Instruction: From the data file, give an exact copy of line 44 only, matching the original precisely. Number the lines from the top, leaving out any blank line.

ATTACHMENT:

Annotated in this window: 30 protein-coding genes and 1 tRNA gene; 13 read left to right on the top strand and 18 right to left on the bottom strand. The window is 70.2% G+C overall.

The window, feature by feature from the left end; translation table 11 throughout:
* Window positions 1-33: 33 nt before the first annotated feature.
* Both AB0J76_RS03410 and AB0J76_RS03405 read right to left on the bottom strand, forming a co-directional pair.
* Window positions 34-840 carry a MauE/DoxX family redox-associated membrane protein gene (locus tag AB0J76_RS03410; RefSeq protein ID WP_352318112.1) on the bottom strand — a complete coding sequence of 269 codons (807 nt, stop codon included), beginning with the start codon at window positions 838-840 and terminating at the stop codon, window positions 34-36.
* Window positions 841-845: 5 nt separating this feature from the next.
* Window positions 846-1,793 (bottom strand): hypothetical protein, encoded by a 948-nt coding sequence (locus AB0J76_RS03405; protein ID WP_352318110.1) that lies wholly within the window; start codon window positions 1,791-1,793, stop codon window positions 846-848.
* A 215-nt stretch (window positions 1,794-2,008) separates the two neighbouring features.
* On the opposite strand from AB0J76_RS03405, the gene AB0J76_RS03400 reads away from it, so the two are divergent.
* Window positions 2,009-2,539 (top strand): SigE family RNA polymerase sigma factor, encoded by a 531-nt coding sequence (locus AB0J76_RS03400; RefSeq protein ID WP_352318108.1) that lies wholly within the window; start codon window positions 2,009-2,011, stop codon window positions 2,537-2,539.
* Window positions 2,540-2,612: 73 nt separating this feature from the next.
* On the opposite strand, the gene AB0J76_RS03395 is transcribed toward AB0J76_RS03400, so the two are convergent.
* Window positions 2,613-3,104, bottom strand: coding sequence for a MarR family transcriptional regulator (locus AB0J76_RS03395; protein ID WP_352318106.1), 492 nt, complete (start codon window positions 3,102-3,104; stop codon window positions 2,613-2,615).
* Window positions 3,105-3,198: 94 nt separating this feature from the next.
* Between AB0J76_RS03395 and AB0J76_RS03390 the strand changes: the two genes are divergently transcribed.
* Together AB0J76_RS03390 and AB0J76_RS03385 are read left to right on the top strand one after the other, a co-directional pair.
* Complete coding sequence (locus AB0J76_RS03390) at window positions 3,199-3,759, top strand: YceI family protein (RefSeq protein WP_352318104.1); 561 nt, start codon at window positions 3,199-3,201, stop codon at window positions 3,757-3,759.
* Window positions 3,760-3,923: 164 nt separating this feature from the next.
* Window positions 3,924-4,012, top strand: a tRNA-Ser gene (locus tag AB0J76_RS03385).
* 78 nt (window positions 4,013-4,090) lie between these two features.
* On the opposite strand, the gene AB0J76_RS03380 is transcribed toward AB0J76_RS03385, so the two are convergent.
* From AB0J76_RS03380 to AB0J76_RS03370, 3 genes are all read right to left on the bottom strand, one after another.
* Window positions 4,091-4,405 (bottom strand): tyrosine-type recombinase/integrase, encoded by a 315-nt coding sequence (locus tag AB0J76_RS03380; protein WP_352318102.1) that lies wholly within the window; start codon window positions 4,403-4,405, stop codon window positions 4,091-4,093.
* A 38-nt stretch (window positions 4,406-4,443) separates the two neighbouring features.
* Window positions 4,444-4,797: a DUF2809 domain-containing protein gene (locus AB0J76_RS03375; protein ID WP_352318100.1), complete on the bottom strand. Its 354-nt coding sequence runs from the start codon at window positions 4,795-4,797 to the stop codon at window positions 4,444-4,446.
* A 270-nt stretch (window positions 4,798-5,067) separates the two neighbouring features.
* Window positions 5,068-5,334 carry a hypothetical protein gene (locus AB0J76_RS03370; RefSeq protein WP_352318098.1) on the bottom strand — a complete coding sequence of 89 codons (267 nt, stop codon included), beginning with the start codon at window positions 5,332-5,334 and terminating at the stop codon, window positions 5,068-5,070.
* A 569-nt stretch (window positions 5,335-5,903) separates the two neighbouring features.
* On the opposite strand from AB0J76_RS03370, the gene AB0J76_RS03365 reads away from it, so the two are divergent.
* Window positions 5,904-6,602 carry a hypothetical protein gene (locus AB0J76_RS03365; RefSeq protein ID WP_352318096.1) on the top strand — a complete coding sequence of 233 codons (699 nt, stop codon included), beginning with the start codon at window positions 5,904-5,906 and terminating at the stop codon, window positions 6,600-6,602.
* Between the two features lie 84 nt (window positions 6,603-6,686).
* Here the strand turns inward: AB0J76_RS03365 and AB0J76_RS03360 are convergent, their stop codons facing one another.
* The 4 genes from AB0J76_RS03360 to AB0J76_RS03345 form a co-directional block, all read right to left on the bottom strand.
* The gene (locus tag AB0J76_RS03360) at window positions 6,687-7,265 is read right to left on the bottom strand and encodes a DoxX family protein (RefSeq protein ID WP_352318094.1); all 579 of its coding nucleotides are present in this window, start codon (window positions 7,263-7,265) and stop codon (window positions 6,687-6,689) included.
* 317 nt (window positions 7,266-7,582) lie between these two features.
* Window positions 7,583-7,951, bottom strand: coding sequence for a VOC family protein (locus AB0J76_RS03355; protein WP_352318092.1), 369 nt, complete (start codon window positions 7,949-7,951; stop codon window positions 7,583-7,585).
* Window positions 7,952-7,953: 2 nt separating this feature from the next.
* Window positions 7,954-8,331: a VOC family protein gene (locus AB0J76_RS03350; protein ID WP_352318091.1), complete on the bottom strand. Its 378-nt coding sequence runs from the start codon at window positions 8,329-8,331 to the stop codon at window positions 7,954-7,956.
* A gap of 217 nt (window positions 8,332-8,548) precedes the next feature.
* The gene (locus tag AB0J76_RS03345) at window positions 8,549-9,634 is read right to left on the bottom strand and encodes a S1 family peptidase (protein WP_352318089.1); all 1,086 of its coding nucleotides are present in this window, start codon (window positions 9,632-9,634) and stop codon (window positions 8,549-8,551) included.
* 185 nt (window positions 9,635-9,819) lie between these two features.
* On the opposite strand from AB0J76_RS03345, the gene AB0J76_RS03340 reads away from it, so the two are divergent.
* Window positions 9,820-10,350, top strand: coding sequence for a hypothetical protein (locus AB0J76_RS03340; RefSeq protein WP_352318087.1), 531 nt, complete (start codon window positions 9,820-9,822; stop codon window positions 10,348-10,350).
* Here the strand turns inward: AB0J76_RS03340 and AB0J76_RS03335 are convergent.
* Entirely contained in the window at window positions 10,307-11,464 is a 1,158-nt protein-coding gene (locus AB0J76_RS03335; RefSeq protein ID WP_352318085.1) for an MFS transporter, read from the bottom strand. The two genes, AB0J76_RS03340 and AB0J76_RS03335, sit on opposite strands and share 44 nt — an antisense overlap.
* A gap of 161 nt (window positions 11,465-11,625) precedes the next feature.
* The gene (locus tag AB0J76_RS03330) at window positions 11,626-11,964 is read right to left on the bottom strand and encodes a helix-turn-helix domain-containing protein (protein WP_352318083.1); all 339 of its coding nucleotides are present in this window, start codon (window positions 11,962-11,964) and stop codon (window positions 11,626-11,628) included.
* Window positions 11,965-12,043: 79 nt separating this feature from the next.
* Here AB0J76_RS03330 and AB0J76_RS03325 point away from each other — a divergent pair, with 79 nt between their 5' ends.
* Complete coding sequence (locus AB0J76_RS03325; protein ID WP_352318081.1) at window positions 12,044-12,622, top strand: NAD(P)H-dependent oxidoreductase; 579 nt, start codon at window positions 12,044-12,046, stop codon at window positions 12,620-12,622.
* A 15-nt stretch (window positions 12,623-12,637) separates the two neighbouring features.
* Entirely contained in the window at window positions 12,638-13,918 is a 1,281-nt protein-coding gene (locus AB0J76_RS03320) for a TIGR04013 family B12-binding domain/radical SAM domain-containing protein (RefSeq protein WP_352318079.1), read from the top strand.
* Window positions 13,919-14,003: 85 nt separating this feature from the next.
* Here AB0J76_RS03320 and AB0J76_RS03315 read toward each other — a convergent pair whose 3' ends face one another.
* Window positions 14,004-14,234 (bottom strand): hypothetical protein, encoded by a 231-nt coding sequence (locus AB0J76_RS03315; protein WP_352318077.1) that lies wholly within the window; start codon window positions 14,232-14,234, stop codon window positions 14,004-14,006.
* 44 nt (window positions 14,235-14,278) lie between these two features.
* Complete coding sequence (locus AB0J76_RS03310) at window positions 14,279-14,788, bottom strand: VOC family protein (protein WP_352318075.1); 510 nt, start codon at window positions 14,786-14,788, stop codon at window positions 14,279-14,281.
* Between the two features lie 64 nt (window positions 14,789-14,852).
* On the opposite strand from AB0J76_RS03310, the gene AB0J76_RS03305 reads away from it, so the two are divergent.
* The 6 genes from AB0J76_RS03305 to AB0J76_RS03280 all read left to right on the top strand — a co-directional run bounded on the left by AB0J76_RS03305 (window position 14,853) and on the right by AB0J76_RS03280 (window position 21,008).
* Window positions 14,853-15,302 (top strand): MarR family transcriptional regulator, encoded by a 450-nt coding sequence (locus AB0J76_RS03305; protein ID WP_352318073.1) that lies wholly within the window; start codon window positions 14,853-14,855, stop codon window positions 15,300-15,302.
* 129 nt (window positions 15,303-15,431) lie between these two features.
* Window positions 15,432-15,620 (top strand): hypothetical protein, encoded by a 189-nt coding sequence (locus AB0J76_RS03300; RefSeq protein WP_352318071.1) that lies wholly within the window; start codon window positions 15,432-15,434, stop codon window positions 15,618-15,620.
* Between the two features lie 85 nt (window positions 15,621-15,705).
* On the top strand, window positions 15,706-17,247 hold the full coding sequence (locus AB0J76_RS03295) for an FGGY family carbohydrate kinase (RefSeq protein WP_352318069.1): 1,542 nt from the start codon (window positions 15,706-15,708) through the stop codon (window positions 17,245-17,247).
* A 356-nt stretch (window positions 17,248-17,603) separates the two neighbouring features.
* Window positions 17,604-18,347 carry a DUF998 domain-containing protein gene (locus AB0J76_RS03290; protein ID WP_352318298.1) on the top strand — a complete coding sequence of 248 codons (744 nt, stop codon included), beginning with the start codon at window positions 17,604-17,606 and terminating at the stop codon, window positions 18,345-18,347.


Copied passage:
* Here the strand turns inward: AB0J76_RS03340 and AB0J76_RS03335 are convergent.